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What Is a Chronogram?

By G. Wiesen
Updated May 23, 2024
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A chronogram is a piece of writing, often as short as a single sentence, in which letters are used to indicate a particular numerical value. This is typically done using a language in which letters can be used to represent numbers, such as Roman numerals in writing that uses these figures. Various letters within a sentence or phrase are typically made to stand out, often through capitalization or bolding. When these letters in a chronogram are combined, usually through addition, then they reveal a number that has some type of significance to the placement or usage of the phrase.

The term "chronogram" was formed through the prefix "chrono-" which is based on the Greek word for "time," and the root "-gram" which comes from the Greek for "letter." It is often interpreted as meaning "time writing" and refers to the common practice of using these numbers to indicate a certain year. Although different languages can be used to create a chronogram, many passages are written in Latin, since the letters used in Latin are also Roman numerals. Other languages with similar symbols, such as English and German, can also be used since letters like "X" and "M" still indicate certain Roman numbers.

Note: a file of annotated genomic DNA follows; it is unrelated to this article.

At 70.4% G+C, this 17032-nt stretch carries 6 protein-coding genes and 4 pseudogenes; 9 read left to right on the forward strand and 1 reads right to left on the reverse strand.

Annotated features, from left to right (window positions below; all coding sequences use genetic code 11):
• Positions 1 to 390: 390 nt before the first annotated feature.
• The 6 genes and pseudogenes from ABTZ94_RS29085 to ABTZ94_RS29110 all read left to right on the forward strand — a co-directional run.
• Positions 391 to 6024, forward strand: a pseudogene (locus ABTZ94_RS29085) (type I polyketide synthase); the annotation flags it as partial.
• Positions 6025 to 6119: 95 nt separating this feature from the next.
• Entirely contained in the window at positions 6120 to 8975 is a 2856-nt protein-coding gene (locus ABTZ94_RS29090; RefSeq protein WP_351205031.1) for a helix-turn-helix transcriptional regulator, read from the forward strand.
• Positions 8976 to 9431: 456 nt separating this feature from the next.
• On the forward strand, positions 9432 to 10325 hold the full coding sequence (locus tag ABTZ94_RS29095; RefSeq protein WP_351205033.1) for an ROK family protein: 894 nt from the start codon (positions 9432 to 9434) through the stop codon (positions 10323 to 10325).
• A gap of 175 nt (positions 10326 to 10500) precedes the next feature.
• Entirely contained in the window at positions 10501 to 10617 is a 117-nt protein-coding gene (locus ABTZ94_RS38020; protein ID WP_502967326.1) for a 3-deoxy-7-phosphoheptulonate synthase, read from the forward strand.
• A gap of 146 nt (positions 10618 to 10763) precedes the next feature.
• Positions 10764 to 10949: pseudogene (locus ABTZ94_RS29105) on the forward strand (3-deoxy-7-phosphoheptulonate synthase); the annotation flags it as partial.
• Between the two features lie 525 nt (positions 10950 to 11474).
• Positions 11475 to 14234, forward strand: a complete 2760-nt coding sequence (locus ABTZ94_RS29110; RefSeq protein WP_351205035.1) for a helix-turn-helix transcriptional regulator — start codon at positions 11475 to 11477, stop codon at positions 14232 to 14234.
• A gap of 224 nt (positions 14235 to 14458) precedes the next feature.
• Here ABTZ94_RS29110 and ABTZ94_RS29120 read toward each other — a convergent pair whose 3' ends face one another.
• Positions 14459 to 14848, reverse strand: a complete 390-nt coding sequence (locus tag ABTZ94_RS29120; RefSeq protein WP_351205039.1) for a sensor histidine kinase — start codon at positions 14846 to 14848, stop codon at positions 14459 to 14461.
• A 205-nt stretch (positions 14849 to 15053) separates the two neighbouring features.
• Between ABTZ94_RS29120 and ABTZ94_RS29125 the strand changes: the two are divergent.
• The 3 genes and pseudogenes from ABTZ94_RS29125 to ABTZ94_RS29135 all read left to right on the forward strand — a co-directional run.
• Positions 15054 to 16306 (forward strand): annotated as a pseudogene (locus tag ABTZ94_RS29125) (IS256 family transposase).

Examples of phrases that were written as a chronogram can be found in many parts of the world, though they have been especially popular for dedications of buildings and on memorials. If a war memorial is constructed in the year 2050, for example, an inscription might be used to dedicate it such as "Made for men and woMen who fought for Liberty." This unusual capitalization would be used to make the initials "MML" stand out, since these three letters are made more prominent. Together, "MML" represent the Roman numerals for 2050, which in this case would indicate the year that the memorial was built.

Tombs and similar markers of remembrance are also frequently created with a chronogram, usually to indicate the year that a person died. The phrase "My Day Closed Is In Immortality" features capital letters that create "MDCIII," the Roman numerals for the year 1603, in which the British Queen Elizabeth I died. This chronogram is often used both to pay tribute to her rule and passing, and to act as a pneumonic device to help people remember the year. Longer or more complicated numbers often require much longer phrases; it can become increasingly difficult to create a sentence that makes sense and contains the necessary numeric indicators.

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